Drought-hit India struggles to quench its thirst

By Thomas Kutty Abraham

NATWARGADH, India (Reuters) - Ten-year-old Bharti pushes herself through a swarm of people, unmindful of the sweltering sun or the frenetic crowd that tries to beat her to the edge of a well for a bucket of filthy water.

Reservoirs, ponds and wells in the western Indian state of Gujarat dried up seven months ago and villagers like Bharti jostle around empty wells for hours, often in temperatures that go up to 44 degrees Celsius (111 Fahrenheit), waiting for tankers that bring muddy water and dump it into the wells.

Large swathes of India are reeling under a scorching summer and nearly 900 people have died in the southern state of Andhra Pradesh due to heatstrokes and dehydration in the last 17 days.

Residents of Bharti's Natwargadh village said the government water tankers were the only hope for the region, which has been hit by the worst drought in more than a decade.

"If I don't fight with these elders for space, my family will go without water," Bharti (eds: one name) said after she had balanced herself precariously on the thin brick wall of the well and filled a bucket with the help of nylon ropes.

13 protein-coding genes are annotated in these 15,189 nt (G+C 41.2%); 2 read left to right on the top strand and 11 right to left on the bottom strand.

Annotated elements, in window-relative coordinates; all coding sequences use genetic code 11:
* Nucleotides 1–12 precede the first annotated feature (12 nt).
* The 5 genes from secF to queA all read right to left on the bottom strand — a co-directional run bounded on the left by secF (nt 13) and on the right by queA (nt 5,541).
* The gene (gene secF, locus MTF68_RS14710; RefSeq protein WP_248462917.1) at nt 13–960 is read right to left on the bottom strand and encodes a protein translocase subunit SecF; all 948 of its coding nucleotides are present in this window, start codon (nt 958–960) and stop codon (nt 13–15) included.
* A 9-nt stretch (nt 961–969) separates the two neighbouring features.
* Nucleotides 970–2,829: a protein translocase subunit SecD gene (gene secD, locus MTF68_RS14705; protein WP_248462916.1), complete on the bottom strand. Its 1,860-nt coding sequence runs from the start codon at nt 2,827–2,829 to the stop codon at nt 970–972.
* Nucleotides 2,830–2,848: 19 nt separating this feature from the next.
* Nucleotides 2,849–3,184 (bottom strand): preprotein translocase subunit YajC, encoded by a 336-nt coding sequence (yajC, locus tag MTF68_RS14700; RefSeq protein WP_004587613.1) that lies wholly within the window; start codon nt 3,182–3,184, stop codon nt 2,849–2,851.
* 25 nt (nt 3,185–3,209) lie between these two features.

"There is no guarantee of another water tanker today."

Authorities said as the summer peaked, the picture was grim in about 7,000 villages in Gujarat's Saurashtra region and an estimated 25 million people were suffering the consequences of last year's failed monsoon.

In the western desert state of Rajasthan, authorities said at least eight trains transported water daily across the state and supply had been rationed to once every two days in many areas.

Scanty rainfall in Saurashtra has hit crops such as cotton, groundnut and maize but some villagers said that all that they wanted now was clean drinking water.

"The water supplied by the government is very saline. Many people in the village have complained of stomach ailments," said villager Ganshyam Unjha.

The water scarcity has forced hundreds of villagers in Saurashtra to migrate to regions less affected by the drought and groups of men, women and children moving on camel-back from village to village in search of water is a common sight.

Authorities and voluntary groups in the region say the solution to the crisis lay in extending the Narmada river pipeline network which currently supplies water to large parts of the state.

"Places with perennial water shortage will have to be connected with the Narmada pipelines," Sanjay Modi, a senior officer heading drought relief operations in Saurashtra, told Reuters.

"This might take a while but that's the only solution."


Reuters - Thomson Reuters Foundation
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